Best of Enemies
Leon casino, Best of Enemies tracks the televised debates that ran on ABC during the 1968 Presidential election between William F. Buckley and Gore Vidal. There’s a lot going on in this film: rivalry, intellectual stimulation, and even suspense and surprises that would work in a narrative.
Best of Enemies opens with a Mediterranean landscape and the gentle strains of Raymond Scott electronica. An editing device advances the scenes like a slide projector. “The opening scene is meant to make people ask ‘am I in the right movie,’” says Gordon. “People bring a certain preconception to a movie about two public intellectuals. We wanted to make clear from the start that whatever you’re thinking, this is not it.” Gordon co-directed Best of Enemies with Morgan Neville (Twenty Feet to Stardom). Gordon and Neville previous directed the documentary Johnny Cash’s America (2008).
Buckley died in 2008, and Vidal died in 2012. The filmmakers managed to interview Vidal at his home but never used the footage. “By 2010 we’d done our first round of interviews, which was James Wolcott, Dick Cavett, Christopher Hitchens, and others. We knew at that point we had a film,” says Gordon. “Gore never turned down an opportunity to be on television. When we got there it was clear that he rejected the very premise of our being there, to be a part of our movie. He rejected the concept of he and Buckley being on the same level. He walked in the room; sorry he was wheeled into the room. He didn’t make eye contact. At one point he said ‘I have my rage to keep me warm.’ And the interview just went downhill after that.”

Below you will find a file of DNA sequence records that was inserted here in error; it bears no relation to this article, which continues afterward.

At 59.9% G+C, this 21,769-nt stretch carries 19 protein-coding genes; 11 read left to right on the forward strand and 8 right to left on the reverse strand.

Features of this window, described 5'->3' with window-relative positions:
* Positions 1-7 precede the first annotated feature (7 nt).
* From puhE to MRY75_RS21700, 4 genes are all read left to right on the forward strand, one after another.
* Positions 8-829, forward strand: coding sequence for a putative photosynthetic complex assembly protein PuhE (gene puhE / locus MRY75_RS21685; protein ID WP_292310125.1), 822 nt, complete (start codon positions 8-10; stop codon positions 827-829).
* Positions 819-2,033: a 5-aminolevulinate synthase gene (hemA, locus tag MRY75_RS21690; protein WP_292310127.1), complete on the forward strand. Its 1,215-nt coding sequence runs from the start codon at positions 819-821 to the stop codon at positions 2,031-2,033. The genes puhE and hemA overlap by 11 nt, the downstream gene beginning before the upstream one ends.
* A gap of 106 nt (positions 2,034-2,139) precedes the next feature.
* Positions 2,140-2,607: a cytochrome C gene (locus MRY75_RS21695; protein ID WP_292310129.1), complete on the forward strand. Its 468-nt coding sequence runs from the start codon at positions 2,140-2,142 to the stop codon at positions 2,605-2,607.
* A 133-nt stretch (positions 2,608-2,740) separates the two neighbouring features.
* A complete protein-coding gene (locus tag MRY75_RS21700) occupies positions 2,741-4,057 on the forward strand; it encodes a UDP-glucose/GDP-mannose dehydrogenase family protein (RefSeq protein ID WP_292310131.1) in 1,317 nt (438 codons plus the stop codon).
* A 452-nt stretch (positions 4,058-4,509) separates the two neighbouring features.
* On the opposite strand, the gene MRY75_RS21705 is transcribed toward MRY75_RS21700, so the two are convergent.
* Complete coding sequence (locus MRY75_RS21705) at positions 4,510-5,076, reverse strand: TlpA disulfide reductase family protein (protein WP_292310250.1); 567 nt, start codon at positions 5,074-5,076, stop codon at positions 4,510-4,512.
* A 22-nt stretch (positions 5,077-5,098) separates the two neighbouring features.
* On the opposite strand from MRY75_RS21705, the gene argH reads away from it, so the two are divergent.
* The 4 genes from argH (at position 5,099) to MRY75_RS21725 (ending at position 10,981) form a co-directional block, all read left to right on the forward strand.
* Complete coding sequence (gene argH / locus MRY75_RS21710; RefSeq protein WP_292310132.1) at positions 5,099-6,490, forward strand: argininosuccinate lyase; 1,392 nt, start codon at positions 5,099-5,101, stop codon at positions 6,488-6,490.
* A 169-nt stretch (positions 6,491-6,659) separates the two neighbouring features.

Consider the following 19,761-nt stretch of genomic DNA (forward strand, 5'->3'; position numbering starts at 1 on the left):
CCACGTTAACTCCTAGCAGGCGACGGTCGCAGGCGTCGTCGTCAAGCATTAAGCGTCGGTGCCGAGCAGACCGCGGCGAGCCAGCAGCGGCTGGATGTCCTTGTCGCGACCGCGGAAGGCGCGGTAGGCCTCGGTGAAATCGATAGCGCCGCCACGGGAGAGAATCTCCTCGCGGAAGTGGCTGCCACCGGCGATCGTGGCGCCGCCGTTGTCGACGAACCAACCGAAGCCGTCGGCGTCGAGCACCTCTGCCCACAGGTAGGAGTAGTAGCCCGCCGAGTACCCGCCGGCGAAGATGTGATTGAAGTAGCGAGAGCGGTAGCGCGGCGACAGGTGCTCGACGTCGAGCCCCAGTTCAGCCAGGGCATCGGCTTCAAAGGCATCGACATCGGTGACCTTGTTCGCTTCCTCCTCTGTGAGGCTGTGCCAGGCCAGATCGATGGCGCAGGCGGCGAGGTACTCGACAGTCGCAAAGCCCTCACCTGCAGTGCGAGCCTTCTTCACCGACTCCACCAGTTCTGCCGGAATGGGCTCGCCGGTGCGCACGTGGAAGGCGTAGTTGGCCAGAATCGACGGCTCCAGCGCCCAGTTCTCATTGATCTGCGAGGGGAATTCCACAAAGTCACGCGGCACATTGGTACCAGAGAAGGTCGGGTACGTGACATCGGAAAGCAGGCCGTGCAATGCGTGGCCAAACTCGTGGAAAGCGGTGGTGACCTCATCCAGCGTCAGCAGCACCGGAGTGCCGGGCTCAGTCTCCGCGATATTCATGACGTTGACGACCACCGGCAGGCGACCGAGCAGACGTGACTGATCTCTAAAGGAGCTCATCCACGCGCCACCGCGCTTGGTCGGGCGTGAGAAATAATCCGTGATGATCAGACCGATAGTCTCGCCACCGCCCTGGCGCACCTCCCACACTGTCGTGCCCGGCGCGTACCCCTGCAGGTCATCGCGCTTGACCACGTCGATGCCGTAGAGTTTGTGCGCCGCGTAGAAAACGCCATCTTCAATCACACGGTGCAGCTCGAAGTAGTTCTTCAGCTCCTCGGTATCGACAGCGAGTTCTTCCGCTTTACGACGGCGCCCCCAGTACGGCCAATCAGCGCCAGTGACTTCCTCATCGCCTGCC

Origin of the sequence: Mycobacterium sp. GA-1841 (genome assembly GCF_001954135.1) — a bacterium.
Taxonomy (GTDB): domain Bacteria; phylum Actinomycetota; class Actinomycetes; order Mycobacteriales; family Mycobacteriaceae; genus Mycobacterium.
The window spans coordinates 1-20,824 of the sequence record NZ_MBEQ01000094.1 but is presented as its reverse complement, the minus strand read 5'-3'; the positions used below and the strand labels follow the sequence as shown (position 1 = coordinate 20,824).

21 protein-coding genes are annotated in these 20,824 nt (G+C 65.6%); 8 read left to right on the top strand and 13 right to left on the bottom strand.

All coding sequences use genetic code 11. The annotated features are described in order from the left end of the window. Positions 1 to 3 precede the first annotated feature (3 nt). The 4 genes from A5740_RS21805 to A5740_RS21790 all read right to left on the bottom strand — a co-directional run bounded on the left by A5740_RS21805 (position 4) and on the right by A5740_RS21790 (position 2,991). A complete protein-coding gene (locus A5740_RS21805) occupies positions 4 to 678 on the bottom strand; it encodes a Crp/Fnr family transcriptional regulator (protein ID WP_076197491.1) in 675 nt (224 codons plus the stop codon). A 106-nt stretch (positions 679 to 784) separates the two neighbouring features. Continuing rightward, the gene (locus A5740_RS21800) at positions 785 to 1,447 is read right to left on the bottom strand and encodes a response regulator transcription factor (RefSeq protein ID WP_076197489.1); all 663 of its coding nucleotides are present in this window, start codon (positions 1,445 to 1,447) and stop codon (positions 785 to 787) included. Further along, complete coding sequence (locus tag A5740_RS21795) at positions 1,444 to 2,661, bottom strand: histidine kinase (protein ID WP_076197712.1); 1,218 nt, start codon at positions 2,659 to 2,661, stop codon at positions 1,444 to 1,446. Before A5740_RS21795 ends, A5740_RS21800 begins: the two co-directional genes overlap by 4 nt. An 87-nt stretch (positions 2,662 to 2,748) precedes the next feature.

Despite that the filmmakers were invited afterwards to have cocktails in Gore’s bedroom after the interview. Gordon noted in another interview that Gore was more polite and since there were no chairs in the room everyone sat on the bed drinking.
Best of Enemies takes in the cultural climate of the era including references to movies Vidal had written and witty asides from Buckley appearing as himself on shows like Laugh-In. Both had run for public office before 1968.
The still nascent network ABC hired Buckley and Vidal to verbally spar during the summer of 1968, which they did each night during ABC’s coverage of the Republican and Democratic nomination conventions. History has not been kind to the events that occurred between protesters and police in Chicago during the Democratic convention. The Vidal and Buckley segment exploded during one session when they exchanged insults and nearly came to fisticuffs. It’s unlikely that words like crypto-Nazi, queer (in a pejorative sense) and goddam had previously been heard on American television.
“We knew from the footage of the debates that the film had a built-in arc. If you were going to script this in Hollywood you would want the explosion just before the ending,” says Gordon. “And we got that.”
— Michael Bergeron